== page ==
Monitoring Scylla with the new Scylla Prometheus API
As of Scylla 1.4, Scylla has native support for Prometheus. This post covers Scylla metrics exporting, an overview of Prometheus and how to use the Prometheus API, the Prometheus-Grafana integration, and provides an answer to which came first: the chicken or the egg.
Scylla version 1.4 introduces a Prometheus API for system monitoring
Metrics Gathered by Scylla
Like most systems, Scylla gathers a variety of metrics, such as memory consumption, the number of objects in the cache, or total operations. The metrics are used in different ways, most notably in the nodetool utility’s output and in dashboard graphs.
Many general dashboard and management solutions use a standard protocol to collect metrics from a system.
Prometheus Server and Protocol
Prometheus, a Cloud Native Computing Foundation project, is a systems and service monitoring system. It collects metrics from configured targets at given intervals, evaluates rule expressions and displays the results, and can trigger alerts if a condition is observed to be true.
Prometheus can display graphs, perform mathematical computations over the selected metrics, can be used as a base for other platforms like Grafana for metric display, and has a set of protocols to get metrics from the servers.
Using the Scylla Prometheus API
Before Scylla version 1.4, the Prometheus integration was based on the collectd API. Collectd is still supported, but with Scylla Prometheus native support, connecting directly is the preferred way.
There is little configuration involved (IP and port) with the Scylla Prometheus API, and Prometheus is enabled by default. Both the Collectd and the Prometheus APIs use the same base infrastructure, so all the metrics that are available via the Collectd are available by Prometheus.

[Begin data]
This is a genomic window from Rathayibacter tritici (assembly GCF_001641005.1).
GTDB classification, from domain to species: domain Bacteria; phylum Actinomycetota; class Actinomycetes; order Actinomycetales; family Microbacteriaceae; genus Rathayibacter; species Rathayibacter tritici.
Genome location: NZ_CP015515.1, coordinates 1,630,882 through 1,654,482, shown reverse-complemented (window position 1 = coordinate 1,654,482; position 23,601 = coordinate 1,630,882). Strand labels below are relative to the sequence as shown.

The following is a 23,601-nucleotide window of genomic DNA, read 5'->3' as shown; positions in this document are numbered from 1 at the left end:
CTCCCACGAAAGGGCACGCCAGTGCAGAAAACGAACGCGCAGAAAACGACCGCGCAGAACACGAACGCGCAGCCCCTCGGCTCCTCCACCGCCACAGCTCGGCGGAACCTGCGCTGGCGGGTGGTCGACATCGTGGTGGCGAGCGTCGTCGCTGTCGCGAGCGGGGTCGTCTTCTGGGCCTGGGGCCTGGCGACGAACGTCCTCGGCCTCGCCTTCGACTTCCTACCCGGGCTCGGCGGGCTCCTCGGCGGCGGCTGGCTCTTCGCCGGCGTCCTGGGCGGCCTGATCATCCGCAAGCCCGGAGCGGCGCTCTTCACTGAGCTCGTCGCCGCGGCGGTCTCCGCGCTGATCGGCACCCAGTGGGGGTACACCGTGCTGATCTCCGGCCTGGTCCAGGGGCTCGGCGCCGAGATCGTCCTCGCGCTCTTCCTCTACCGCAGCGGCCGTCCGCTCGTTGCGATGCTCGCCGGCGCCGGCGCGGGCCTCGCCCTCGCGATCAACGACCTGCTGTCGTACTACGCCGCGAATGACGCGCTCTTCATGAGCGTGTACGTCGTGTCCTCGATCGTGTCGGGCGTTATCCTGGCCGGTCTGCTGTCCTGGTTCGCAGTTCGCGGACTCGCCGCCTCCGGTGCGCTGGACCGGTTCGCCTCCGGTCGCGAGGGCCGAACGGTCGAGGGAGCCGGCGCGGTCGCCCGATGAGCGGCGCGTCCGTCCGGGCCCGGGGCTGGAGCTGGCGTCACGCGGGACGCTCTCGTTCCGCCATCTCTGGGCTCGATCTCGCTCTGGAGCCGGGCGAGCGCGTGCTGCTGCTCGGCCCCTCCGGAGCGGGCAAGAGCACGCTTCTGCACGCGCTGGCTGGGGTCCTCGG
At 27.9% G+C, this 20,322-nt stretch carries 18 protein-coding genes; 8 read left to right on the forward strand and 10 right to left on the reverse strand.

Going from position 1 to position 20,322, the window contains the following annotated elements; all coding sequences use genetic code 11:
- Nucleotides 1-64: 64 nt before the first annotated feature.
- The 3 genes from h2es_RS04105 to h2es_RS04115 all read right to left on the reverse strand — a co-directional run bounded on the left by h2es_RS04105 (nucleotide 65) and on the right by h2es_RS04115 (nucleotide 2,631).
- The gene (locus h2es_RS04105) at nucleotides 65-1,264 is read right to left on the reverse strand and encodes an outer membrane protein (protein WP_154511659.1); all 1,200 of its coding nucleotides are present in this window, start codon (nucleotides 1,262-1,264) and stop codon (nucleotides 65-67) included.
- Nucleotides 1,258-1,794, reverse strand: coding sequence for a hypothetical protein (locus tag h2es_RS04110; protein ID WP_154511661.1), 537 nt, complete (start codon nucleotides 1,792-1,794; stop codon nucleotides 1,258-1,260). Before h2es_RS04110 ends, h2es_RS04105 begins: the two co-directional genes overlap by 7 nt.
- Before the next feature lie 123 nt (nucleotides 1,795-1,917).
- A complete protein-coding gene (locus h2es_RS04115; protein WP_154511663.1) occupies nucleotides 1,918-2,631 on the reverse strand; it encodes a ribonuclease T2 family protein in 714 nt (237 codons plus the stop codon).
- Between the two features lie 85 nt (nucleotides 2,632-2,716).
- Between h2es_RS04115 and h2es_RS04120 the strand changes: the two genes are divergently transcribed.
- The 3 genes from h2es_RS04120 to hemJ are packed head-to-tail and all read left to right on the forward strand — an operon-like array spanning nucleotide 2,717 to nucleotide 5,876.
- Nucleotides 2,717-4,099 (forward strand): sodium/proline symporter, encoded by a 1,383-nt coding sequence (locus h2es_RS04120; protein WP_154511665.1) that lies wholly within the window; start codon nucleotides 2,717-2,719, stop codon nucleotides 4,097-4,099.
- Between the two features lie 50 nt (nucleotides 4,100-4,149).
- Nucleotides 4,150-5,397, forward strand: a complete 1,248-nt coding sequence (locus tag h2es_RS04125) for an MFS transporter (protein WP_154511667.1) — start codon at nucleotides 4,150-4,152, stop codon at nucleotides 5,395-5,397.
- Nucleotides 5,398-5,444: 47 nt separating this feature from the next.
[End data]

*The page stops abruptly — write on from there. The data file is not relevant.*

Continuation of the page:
Scylla uses port 9180 by default, so if you have a Prometheus server running, add the Scylla server (ip:9180) to your targets list and you are ready to go.
To verify that your Prometheus server is connected, check the status/Targets screen. In the screenshot below, you can see examples of two endpoints–one with Scylla on port 9180 that is up, the second on port 9103 that is not available.
Using the Node Exporter
Scylla exports its own metrics but it is also useful to get the machine metrics. To get the machine metrics, use the node_exporter, which is a utility that exports information about the current machine it runs on.
Starting with Scylla version 1.4, scylla_setup script include a node_exporter installation step, that can install node_exporter and run it as a service.
If you are using Prometheus, we highly recommend using it.
You can always run the node_exporter_install installation script at a later time.
Scylla Dashboards with Prometheus-Grafana
The Scylla Grafana Monitoring dashboard project is a monitoring solution that uses Prometheus as the metrics database and Grafana for displaying the dashboards.
Prometheus and Grafana runs inside Docker-Containers. When setting up the dashboards, you will need to add the nodes to the prometheus.yaml configuration file.
Here are some screenshots from Scylla dashboards.
Disk And Cache
Memory And Network
What’s Ahead for the Scylla Prometheus API?
Look for two enhancements in the coming releases:
- Histogram support. Internally Scylla holds multiple histograms that check for latencies and rates. We will use Prometheus histogram support to export those metrics.
- Metrics description. To help figure out what’s what in the metrics, we are adding more descriptions to the metrics.
And finally, it’s the egg, sorry; that’s how evolution works.